Wednesday, 14 May 2014

Masterclass In Session: Sapna Anand's New Indian Kitchen

What struck me most about this publication were the photos in the first laid-out drafts. A cookbook is supposed to be a visual buffet, and like real ones, it has to be really good.




Indian cuisine, that heady melange of flavours and colours, owes part of its unique character to the people who dropped by the lush, exotic subcontinent over the centuries, including the Portuguese, the British and the Moghuls.




Born and raised in Goa, cooking instructor Sapna Anand ended up going places, much like the traders and colonists that left their mark on her homeland. Her travels and experiences changed the way she saw and cooked the food she grew up with and encountered on her journeys.




She eventually came to Malaysia, where she currently teaches Indian cooking and French pastry at Hellen Fong's At 19 Culinary Studio. She also maintains the My Test Kitchen Facebook page and blog, and caters for niche dinners with her own kind of modern Indian cuisine.

Not bad for someone who says she wasn't much of a cook when she was younger. "In fact, when I got married, I still wasn't much of a cook," she says. "But I had always liked cooking for fun. As a kid, I tried making roti (Indian wheat bread) and French fries. I guess my penchant for food from the East and the West was there from young."

Now, she's sharing that penchant for food through a cookbook.




Sapna's New Indian Kitchen, part of the MPH Masterclass Kitchen series, features a variety of dishes that are primarily from the Indian regions of Kerala, Goa, and northern India. Each recipe is a milestone in her life's journey, vividly coloured and flavoured by the dishes, sweets and snacks made by family, friends, and neighbours.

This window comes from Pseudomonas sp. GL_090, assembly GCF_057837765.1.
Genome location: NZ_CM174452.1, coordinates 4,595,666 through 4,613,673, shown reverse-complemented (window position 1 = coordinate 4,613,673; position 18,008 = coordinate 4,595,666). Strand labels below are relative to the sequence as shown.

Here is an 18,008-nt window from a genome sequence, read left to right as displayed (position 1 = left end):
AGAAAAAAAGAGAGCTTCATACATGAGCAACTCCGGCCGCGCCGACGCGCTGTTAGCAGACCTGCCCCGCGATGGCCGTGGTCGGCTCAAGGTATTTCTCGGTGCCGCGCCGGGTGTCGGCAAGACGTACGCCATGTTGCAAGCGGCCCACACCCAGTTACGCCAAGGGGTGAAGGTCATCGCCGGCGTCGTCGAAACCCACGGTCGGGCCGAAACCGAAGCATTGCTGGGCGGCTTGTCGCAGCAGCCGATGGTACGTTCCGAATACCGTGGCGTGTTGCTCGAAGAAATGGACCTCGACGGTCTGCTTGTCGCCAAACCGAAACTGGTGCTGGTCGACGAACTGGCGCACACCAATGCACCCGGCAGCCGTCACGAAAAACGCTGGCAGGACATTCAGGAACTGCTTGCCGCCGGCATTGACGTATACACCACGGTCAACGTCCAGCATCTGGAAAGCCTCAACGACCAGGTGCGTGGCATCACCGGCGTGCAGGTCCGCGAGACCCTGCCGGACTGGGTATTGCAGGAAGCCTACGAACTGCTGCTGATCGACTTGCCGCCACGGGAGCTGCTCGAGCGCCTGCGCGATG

The recipes are divided into four categories: Brunch & Bites, Meals Best Shared with Family & Friends, Quick & Easy Meals, and Something Sweet, to help you decide what to cook and serve for which occasion. " I have used my education in French pastry and familiarity with Western cooking to add an interesting twist to the traditional recipes."




Alongside such traditional and familiar fare as chicken biryani, raita and kebabs are edamame upma, achari chicken tart and keema lasagna, among others – examples of how she uses the cooking techniques she picked up to breathe new life into the time-tested flavours of her homeland.

New Indian Kitchen
Sapna Anand
MPH Group Publishing (May 2014)
200 pages
Non-fiction
ISBN: 978-967-415-203-1

RM39.90 | Buy from MPHOnline.com
There's also a section that describes the basic ingredients used in the recipes and how to prepare some of them (like garam masala and paneer). A section on spices, which she presents with the help of the Spice Board of the Government of Kerala, India, has loads of information.

Above all else, this cookbook is more of a personal project for Sapna, who, with Santa Barbara-based photographer Chris Owen, did much of the photography and food styling.

"People like to say, 'If you do not try, you'll never know.' How true it is, especially
with cooking," she says, "Here, in this book, are the fruits of my experimentations – recipes for you, made and created with love, from my kitchen to yours."

1 comment:

  1. Sapna's cooking is a designer boutique style cooking. I have tried her savouries and cakes and they are just awesome. I remember she even decorated my birthday cake to match with my home interiors ..She also went all out to make an eggless Ice cream cake for my daughter which was her first attempt. ..Great going Sapna. . Very happy to see u there and wish u all the success. ..:-)

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